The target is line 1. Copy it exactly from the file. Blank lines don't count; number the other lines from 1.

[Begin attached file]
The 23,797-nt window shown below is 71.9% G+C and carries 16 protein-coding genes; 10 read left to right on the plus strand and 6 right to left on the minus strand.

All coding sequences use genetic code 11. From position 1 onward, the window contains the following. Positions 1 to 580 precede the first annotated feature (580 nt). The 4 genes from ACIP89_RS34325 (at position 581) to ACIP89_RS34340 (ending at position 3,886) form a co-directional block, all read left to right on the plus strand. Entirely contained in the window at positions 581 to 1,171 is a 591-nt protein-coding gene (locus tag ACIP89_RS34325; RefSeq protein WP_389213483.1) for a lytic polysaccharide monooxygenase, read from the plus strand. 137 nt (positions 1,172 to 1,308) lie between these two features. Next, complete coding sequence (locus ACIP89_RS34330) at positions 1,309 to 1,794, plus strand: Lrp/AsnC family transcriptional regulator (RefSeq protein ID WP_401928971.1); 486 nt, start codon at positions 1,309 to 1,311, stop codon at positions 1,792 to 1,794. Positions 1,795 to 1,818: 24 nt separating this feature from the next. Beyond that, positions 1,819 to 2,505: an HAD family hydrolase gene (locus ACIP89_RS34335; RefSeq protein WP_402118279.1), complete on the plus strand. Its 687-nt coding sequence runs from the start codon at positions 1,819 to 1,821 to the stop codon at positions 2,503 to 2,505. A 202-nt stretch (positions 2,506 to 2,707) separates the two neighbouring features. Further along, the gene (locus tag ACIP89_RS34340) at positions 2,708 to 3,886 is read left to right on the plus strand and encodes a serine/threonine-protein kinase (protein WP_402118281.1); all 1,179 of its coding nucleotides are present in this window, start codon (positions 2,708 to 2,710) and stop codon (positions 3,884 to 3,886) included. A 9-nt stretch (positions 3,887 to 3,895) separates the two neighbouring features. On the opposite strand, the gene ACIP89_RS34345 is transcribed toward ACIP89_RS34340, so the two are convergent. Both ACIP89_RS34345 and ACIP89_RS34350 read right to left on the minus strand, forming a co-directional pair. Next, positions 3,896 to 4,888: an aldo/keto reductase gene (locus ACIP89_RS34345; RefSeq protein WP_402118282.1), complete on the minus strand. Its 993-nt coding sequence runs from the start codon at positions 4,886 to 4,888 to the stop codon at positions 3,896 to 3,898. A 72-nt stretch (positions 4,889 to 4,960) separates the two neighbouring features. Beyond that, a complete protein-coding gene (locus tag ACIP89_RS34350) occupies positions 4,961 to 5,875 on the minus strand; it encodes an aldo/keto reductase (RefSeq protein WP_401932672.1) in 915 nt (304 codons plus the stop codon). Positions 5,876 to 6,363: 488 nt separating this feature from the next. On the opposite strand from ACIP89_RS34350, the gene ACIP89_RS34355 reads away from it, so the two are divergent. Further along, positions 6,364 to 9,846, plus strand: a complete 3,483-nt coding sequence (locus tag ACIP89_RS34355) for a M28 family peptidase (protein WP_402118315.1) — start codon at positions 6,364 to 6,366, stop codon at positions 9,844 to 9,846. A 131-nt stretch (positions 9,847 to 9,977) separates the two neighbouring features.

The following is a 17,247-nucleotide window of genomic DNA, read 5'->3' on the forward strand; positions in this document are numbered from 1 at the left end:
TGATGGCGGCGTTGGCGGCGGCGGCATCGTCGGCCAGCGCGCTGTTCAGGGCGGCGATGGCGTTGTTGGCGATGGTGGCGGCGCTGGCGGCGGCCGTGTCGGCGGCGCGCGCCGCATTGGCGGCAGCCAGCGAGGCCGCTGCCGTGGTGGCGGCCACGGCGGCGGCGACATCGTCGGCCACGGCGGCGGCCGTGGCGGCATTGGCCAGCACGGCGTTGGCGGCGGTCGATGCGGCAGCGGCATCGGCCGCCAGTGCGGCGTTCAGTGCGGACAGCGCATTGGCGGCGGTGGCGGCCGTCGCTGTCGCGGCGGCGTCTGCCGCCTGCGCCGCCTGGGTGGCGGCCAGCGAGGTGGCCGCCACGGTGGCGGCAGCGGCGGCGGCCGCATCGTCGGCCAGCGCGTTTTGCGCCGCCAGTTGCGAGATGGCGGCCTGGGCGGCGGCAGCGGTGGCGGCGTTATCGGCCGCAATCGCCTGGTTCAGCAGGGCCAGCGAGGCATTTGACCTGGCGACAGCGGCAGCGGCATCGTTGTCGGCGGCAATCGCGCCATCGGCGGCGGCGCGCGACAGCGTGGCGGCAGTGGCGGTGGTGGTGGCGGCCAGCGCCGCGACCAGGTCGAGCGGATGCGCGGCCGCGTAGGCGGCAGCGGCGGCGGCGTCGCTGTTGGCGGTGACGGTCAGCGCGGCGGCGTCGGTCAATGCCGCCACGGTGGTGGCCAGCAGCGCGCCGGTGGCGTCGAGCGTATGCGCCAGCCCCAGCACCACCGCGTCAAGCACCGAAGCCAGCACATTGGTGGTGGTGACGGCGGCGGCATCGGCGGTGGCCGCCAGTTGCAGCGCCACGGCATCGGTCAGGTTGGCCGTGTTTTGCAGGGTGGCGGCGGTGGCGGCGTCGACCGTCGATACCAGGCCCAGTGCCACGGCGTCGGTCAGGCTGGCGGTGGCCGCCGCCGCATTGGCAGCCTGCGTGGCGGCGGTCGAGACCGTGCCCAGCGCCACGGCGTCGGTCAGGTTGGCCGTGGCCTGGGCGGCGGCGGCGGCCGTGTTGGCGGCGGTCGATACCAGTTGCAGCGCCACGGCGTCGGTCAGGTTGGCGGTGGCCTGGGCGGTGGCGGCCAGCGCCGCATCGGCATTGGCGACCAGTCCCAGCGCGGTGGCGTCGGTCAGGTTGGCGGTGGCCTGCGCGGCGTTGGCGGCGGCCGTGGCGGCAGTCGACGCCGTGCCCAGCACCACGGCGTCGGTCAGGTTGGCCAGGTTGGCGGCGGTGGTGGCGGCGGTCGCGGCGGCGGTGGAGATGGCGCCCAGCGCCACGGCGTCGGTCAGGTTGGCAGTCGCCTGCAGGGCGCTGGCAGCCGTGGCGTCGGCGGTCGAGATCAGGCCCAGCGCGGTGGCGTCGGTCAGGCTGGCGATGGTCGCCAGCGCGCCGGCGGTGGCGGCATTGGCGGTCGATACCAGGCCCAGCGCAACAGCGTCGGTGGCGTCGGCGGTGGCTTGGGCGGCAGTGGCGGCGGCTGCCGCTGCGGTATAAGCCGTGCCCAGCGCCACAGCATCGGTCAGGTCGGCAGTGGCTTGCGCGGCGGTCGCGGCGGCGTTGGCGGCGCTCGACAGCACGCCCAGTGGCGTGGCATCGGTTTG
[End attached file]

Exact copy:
The 23,797-nt window shown below is 71.9% G+C and carries 16 protein-coding genes; 10 read left to right on the plus strand and 6 right to left on the minus strand.